Four clay artists, four distinct visions |

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Four clay artists, four distinct visions

Summit Daily/Mark FoxArtist Sue Schmidt prepares her ceramic artwork for this month's show, 'Four Ways with Clay,' at Arts Alive Gallery in La Cima Mall in Breckenridge recently. There will be a reception for the exhibit from 4-8 p.m. Saturday as part of the 2nd Saturday gallery walk in Breckenridge.

Clay can be manipulated, and interpreted, many different ways – and this month four local artists will present their takes on it at Arts Alive Gallery. The “dimensional artistic expressions” by Sue Schmidt, Pam Herring, Dawn Koschak and Janelle Kopp will be on display throughout November, including a public reception Saturday from 4-8 p.m. as part of the 2nd Saturday gallery walk in Breckenridge.

Schmidt makes traditional, functional, wheel-thrown pieces with a colorful and elegant effect.

“I discovered my passion for clay in college,” said Schmidt, an 18-year Summit County resident who earned a degree in childhood education with a minor in art. After a long hiatus, she returned to clay five years ago, now that her children are grown.

“The forms that I enjoy most making are the ones that I combine wheel-thrown and hand-built parts,” said Schmidt. “I am thus able to alter the form from round to most any other shape that I can imagine. This gives me the most freedom in the expression of the work.”

She said working with clay connects her to a deeper part of herself, renewing her sense of purpose. “When I am so totally focused on what I am doing that everything else drops away, I feel completely in the present moment. This is when I feel joy in what I am doing.”

A Panama City native who grew up on the beaches and waters of Florida’s Gulf Coast, Herring’s work is both sculptural and functional, and reflects her connection to the sea and to rock formations.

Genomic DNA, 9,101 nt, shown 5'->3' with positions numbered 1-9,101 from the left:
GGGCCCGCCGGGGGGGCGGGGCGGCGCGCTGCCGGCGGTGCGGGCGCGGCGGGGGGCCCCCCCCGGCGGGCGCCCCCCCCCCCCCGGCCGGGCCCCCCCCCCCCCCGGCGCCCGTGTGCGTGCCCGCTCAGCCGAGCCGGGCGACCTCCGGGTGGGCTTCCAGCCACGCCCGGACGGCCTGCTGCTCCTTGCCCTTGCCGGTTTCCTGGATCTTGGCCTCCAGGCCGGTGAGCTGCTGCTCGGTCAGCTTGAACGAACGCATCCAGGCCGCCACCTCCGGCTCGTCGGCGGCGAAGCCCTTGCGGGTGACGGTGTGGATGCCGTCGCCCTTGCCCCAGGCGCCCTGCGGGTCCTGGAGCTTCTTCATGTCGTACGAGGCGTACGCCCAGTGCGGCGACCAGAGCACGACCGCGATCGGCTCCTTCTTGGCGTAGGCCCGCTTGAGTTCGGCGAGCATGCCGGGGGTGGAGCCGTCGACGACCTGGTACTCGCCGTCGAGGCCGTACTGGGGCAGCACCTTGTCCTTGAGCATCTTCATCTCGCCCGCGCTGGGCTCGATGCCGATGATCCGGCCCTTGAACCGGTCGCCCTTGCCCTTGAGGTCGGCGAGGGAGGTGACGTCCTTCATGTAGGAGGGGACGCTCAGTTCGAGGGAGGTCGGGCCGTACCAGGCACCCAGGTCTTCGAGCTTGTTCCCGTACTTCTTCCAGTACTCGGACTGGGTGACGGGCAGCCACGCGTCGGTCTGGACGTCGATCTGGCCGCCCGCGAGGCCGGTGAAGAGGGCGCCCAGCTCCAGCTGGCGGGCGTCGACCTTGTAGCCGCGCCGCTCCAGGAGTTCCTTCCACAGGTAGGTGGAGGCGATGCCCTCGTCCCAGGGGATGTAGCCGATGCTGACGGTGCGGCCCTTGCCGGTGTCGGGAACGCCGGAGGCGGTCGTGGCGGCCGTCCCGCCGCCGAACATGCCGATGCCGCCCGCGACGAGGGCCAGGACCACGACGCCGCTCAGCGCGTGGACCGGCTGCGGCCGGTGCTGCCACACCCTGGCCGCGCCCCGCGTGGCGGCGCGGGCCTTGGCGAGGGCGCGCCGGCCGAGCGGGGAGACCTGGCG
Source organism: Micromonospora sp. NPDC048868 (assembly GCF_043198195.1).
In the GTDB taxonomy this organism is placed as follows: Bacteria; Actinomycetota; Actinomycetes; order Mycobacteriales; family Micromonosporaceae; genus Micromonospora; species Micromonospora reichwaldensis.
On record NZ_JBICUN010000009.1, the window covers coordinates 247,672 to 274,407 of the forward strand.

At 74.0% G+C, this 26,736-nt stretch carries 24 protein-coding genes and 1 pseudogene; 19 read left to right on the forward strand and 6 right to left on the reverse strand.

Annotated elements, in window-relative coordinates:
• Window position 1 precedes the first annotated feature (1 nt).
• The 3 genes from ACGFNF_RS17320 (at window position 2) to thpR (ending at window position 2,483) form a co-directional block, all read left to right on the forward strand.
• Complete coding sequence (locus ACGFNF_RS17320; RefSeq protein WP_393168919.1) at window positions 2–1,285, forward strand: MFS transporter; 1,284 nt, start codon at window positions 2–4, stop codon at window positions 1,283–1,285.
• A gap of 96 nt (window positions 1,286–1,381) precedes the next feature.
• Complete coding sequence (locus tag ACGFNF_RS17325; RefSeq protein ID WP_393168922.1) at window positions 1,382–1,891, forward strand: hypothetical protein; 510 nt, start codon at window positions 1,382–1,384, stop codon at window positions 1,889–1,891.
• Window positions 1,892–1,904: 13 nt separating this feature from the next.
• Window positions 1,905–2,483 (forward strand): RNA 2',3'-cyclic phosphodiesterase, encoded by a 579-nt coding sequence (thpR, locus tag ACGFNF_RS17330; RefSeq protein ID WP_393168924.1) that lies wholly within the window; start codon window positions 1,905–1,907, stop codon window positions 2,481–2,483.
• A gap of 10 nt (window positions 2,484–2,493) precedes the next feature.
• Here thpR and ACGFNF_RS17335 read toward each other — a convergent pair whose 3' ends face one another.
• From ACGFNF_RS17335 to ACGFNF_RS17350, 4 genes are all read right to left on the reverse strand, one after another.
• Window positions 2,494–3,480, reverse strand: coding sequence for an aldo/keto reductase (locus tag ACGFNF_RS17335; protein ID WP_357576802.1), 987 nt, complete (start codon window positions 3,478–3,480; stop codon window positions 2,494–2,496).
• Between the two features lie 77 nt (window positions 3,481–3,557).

“I’ve always loved rocks. Always. I have no idea why,” Herring said. “I love the variation in color and textures, differences from rock to rock.” She is currently working on pieces that combine rock with clay, where the bases are rock and the tops are clay.

Her “Contemporary Clay Fossils” series shows influences of both rock and sea.

“As a kid, the biggest rocks were at the state park where huge granite boulders were brought in to keep erosion down at the pass from the Gulf of Mexico into St. Andrews Bay. Because our parents fished there, my sister, brother and I played on the rocks for hours during these fishing trips,” said Herring, who now studies rocks locally while backpacking and rock climbing.

As for the sea, she said, “reminders of the sea having been at high elevations can be found almost everywhere,” especially in the form of fossils. In the Grand Canyon, she said, she saw a fossil of a scallop shell bigger than her hand.

“I have a collection of shells from decades of living in Florida,” she said. “To incorporate the fossil ideas into my clay sculptures, I press the shell into clay, which gives an impression with a fossil-like quality. It pleases me and I think my clientele too.”

Herring holds degrees in fine arts and interior design from the University of Florida’s College of Fine Arts and College of Architecture, respectively.

A former newspaper cartoonist, Kopp discovered her interest in dimensional art in a portrait class with Leanne Wirta at Colorado Mountain College, an interest she continues to develop under the tutelage of Michelle Woods in CMC’s ceramics department.

Kopp models realistic figures of humans and animals-portraits that include “gesture and expression and the play of light and shadow” and sometimes tell a specific story.

For example, in “Standing Ground,” a bronze bison created from a fired-clay model, “the sentinel figure has positioned its formidable flank between a potential threat and something vulnerable, perhaps a calf or an aging herd member. Its massive head is presented to that threat with the clear message of being alert, watching, ready.” The structure of the piece tells more: “The legs are unusually thick and almost indiscernible from the prairie grass – undeniably connected to the earth,” Kopp said. “The hide is an impressionistic shield of wind and fur and grit.”

For Kopp, these elements develop naturally in the process of building her pieces. “Working the clay is very intuitive for me, with one decision leading inexorably to the next; I see the overall connections when my part of the process is done.”

Her part of the process is to create the object, but then the viewer plays a part after that. “An artist can only begin the story,” Kopp said. “The final chapters are within the viewers’ responses.”

Arts Alive Gallery hosts a public reception for “Four Ways with Clay” Saturday as part of the 2nd Saturday gallery walk from 4-8 p.m., wherein 10 galleries on Main Street join the Arts District on Ridge Street to showcase exhibits and artists, usually with light refreshments. Pick up a map rack card at Arts Alive for info, or visit